Cony-Catching - A Pleasant Tale Of Will Sommers.

A Pleasant Tale Of Will Sommers.

            I remember by the way a merry jest performed by a fool, yet wittily hit home at hazard, as blind men shoot the crow.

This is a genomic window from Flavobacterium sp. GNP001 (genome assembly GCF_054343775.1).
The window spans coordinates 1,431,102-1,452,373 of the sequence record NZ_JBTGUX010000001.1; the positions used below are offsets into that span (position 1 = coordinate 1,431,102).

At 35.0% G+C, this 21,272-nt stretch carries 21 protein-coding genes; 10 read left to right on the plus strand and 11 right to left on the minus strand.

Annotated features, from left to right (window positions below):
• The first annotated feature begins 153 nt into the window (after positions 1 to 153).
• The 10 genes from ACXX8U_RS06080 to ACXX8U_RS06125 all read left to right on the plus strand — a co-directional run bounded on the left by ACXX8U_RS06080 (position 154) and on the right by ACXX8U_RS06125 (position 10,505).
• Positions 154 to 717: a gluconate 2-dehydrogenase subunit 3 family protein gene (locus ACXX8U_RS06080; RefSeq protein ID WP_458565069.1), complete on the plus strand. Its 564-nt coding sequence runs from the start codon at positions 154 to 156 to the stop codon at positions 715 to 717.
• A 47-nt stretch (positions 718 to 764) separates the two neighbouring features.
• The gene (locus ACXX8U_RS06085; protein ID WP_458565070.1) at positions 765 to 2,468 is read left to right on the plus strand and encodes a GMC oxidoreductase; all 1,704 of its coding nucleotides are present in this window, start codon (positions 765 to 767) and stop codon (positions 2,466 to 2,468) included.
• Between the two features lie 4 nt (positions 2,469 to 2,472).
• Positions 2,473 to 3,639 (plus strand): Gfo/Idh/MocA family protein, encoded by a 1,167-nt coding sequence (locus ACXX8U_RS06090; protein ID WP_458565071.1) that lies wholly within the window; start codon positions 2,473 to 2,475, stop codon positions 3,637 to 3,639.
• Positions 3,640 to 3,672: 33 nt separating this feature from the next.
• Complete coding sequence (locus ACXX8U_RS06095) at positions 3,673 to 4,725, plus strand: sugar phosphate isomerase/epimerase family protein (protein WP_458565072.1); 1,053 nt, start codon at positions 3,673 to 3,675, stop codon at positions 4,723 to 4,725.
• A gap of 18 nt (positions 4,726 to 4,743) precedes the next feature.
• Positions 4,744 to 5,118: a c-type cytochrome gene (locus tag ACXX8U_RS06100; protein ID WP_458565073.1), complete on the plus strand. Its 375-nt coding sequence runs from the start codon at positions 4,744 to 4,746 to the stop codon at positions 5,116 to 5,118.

King Henry the Eighth of famous memory, walking one day in his privy garden with Will Sommers his fool, it fortuned that two lawyers had a suit unto his Majesty for one piece of ground that was almost out of lease and in the King's gift, and at time put up their supplication to his Highness, and at that instant one of the Pantry<67> that had been a long serviture, had spied out the same land and exhibited his petition for the same gift, so that in one hour all the three supplications were given to the King, which his Highness noting, and being as then pleasantly disposed, he revealed it to them that were by him, how there were three fishes at one bait, and all gaped for a benefice, and he stood in doubt on whom to bestow it, and so showed them the supplications: the courtiers spoke for their fellow, except two that were feed by the lawyers, and they particularly pleaded for their friends, yielding many reasons to the King on both sides. At last his Majesty said he would refer the matter to Will Sommers, which of them his fool thought most worthy of it should have the land. Will was glad of this, and loved him of the Pantry well, and resolved he should have the ground, but the fool brought it about with this pretty jest: Marry quoth he, what are these? two lawyers? Aye, Will, said the King. Then, quoth the fool, I will use them as they use their poor clients. Look here, quoth he, I have a walnut in my hand, and I will divide it among the three, so Will cracked it, and gave to one lawyer one shell, and to another the other shell, and to him of the Pantry the meat, so shall thy gift be, Harry, quoth he, this lawyer shall have good books, and this, fair promises, but my fellow of the Pantry shall have the land. For thus deal they with their clients; two men go to two, and spend all they have upon the law, and at last have nothing but bare shells for their labour. At this the King and his noblemen laughed, the Yeoman of the Pantry had the gift, and the lawyers went home with fleas in their ears by a fool's verdict. I rehearsed this act to show how men-of-law feed on poor men's purses and make their country clients oftentimes simple conies. But leaving their common courses and trivial examples, I will show you, Master R.G., of a kind of cony-catchers that as yet passeth all these.

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